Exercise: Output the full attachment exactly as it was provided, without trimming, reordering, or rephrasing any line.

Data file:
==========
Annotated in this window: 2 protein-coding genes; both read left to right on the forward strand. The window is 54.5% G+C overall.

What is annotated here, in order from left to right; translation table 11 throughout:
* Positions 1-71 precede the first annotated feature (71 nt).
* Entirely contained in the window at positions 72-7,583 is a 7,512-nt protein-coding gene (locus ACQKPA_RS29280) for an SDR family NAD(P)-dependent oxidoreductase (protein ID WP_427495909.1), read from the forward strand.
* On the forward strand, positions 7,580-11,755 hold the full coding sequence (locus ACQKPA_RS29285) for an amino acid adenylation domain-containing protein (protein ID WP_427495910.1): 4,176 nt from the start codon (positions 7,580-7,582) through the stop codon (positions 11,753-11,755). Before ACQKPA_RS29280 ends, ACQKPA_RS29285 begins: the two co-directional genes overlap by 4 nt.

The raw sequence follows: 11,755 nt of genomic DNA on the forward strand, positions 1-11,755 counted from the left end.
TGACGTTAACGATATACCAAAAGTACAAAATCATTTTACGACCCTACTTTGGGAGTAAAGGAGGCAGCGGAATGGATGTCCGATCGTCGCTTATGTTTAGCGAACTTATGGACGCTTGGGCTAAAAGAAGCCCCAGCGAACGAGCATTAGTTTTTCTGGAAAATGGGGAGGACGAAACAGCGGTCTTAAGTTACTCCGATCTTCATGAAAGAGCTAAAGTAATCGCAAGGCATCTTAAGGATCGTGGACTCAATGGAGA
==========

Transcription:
Annotated in this window: 2 protein-coding genes; both read left to right on the forward strand. The window is 54.5% G+C overall.

What is annotated here, in order from left to right; translation table 11 throughout:
* Positions 1-71 precede the first annotated feature (71 nt).
* Entirely contained in the window at positions 72-7,583 is a 7,512-nt protein-coding gene (locus ACQKPA_RS29280) for an SDR family NAD(P)-dependent oxidoreductase (protein ID WP_427495909.1), read from the forward strand.
* On the forward strand, positions 7,580-11,755 hold the full coding sequence (locus ACQKPA_RS29285) for an amino acid adenylation domain-containing protein (protein ID WP_427495910.1): 4,176 nt from the start codon (positions 7,580-7,582) through the stop codon (positions 11,753-11,755). Before ACQKPA_RS29280 ends, ACQKPA_RS29285 begins: the two co-directional genes overlap by 4 nt.

The raw sequence follows: 11,755 nt of genomic DNA on the forward strand, positions 1-11,755 counted from the left end.
TGACGTTAACGATATACCAAAAGTACAAAATCATTTTACGACCCTACTTTGGGAGTAAAGGAGGCAGCGGAATGGATGTCCGATCGTCGCTTATGTTTAGCGAACTTATGGACGCTTGGGCTAAAAGAAGCCCCAGCGAACGAGCATTAGTTTTTCTGGAAAATGGGGAGGACGAAACAGCGGTCTTAAGTTACTCCGATCTTCATGAAAGAGCTAAAGTAATCGCAAGGCATCTTAAGGATCGTGGACTCAATGGAGA